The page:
Finally, it was with great amusement that I watched Matt, in his criticism of the media, very perfectly describe his own blog tactics: "This is the game. There is no 'news media' anymore. These people are storytellers. They paint pictures; they construct narratives. They build strawmen, which are then offered up to be ripped apart by their rabid minions." My own Anti-Matt Walsh blog exists to describe the contours of Matt's strawmen.
 
Then, even more hilarity ensues. Matt asks, "I wonder what would happen if I used the same tactic? What sort of 'outrages' and 'firestorms' can I conjure?" I don't know, Matt. Maybe you could pretend like lots and lots of liberal women have a problem with Stay at Home Moms. And you could use one example...wait, how did you put it? Oh yeah: "fables, bolstered by a collection of convenient anecdotes." So, you link to another blog post, and write a couple of convenient anecdotes, and voila! Controversy!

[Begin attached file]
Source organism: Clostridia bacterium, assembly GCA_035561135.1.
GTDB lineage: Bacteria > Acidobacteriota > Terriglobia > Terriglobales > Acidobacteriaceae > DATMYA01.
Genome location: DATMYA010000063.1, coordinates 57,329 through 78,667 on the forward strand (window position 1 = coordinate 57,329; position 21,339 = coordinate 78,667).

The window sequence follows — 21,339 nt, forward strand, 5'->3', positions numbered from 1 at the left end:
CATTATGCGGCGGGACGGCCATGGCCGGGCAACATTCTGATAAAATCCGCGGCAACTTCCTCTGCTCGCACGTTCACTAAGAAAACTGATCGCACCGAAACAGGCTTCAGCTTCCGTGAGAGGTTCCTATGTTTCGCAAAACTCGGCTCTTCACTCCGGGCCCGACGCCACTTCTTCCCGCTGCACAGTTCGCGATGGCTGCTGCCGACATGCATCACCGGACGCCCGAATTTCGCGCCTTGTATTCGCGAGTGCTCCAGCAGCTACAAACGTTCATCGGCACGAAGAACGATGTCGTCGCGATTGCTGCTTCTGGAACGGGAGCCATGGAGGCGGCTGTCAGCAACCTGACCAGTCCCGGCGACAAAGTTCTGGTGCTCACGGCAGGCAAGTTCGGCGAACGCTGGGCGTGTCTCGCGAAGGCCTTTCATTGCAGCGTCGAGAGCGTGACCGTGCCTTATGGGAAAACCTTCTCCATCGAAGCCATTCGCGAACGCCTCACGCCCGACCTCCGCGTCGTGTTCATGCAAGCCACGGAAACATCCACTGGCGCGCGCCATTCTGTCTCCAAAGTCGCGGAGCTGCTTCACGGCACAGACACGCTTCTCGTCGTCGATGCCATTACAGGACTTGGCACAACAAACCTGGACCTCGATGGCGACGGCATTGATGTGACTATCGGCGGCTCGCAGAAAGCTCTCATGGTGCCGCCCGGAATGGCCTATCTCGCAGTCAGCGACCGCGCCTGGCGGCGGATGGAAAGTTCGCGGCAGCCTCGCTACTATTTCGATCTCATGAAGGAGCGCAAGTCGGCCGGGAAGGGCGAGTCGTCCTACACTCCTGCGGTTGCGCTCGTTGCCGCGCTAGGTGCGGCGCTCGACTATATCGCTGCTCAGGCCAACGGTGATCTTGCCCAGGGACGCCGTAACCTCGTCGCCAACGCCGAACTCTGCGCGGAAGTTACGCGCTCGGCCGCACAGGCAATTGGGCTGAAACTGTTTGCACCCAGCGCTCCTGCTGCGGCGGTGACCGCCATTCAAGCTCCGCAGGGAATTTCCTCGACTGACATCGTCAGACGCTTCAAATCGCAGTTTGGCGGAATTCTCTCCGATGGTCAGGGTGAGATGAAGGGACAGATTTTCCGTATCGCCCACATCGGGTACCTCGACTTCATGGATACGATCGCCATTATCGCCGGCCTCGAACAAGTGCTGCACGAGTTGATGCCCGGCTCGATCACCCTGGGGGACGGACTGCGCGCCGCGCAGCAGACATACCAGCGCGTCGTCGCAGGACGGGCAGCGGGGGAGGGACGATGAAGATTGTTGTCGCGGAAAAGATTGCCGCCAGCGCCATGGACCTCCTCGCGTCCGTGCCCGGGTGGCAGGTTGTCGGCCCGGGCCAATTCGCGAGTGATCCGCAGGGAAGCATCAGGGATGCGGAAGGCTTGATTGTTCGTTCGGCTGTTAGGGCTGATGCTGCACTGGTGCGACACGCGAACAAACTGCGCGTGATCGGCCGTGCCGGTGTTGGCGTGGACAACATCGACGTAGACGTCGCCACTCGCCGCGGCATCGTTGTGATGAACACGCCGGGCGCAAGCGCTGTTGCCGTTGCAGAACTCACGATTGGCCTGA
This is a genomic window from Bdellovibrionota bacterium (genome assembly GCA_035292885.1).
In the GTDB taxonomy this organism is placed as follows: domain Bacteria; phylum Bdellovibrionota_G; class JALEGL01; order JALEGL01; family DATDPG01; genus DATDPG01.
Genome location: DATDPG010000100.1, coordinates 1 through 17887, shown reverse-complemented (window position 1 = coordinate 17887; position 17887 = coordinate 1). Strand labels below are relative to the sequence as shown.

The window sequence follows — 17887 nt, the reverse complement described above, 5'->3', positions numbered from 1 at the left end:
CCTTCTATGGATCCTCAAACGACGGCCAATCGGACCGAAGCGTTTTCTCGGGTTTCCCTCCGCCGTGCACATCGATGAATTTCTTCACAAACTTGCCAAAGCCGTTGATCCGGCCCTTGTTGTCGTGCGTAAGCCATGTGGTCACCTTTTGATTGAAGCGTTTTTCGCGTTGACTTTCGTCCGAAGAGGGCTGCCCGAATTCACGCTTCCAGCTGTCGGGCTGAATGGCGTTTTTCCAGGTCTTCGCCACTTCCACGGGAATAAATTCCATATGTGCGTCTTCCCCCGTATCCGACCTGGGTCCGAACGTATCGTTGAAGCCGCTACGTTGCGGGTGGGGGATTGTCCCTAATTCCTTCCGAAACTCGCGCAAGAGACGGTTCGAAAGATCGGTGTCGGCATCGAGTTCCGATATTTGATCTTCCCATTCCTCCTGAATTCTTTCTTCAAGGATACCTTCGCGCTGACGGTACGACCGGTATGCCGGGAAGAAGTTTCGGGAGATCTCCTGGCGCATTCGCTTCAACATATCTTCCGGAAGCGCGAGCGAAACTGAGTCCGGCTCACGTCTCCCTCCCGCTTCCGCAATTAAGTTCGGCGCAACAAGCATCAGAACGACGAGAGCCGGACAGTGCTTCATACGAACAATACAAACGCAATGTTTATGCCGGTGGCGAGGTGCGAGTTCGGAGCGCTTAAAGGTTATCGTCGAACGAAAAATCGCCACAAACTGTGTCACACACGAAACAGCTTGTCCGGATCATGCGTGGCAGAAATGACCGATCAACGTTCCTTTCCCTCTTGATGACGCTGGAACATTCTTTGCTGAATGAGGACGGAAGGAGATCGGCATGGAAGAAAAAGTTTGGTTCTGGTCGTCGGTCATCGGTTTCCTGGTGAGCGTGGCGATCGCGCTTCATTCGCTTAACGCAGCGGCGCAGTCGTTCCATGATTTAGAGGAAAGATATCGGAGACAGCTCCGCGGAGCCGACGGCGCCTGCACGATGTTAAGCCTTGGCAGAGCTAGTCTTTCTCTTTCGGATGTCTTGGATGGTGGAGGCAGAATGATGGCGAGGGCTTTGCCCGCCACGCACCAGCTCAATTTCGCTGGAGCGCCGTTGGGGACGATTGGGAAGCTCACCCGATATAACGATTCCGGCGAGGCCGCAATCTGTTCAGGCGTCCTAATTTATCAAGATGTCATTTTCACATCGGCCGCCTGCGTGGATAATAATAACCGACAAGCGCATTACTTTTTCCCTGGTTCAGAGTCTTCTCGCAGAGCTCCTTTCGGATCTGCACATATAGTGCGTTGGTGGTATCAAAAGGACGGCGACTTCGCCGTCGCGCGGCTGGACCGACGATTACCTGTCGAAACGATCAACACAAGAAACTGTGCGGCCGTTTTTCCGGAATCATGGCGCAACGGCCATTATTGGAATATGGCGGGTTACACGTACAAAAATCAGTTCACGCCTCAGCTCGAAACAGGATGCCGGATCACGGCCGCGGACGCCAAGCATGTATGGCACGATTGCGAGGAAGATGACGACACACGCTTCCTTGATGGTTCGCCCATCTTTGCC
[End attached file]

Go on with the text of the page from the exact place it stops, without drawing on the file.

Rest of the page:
Sometimes I wonder if Matt knows exactly what he's doing.
 
Matt Walsh writes (with paragraph breaks omitted because I don't have time to format):

I don’t know. I just don’t know.
I think I will recover. I hope I will recover, but I can’t be sure. It’s still so raw. The wound is deep; penetrating down into the very core of my soul. I am bewildered.
Befuddled.
Bamboozled.
I can remember the moments leading up to the tragedy: I was sitting on the couch with my wife, watching the Annual Commercial Marathon on Fox (interspersed with brief clips of noncompetitive football). Everything was going quite well. You had Budweiser using puppies to sell beer to grown men, Bob Dylan solidifying his anti-commercialism credentials by delivering a patriotic pitch for Chrysler (a fully owned subsidiary of an Italian car company), and Axe trying to market body spray by making a plea for world peace. These advertisers were playing my heartstrings like a violin, and I was falling in love with every product they tossed in my direction.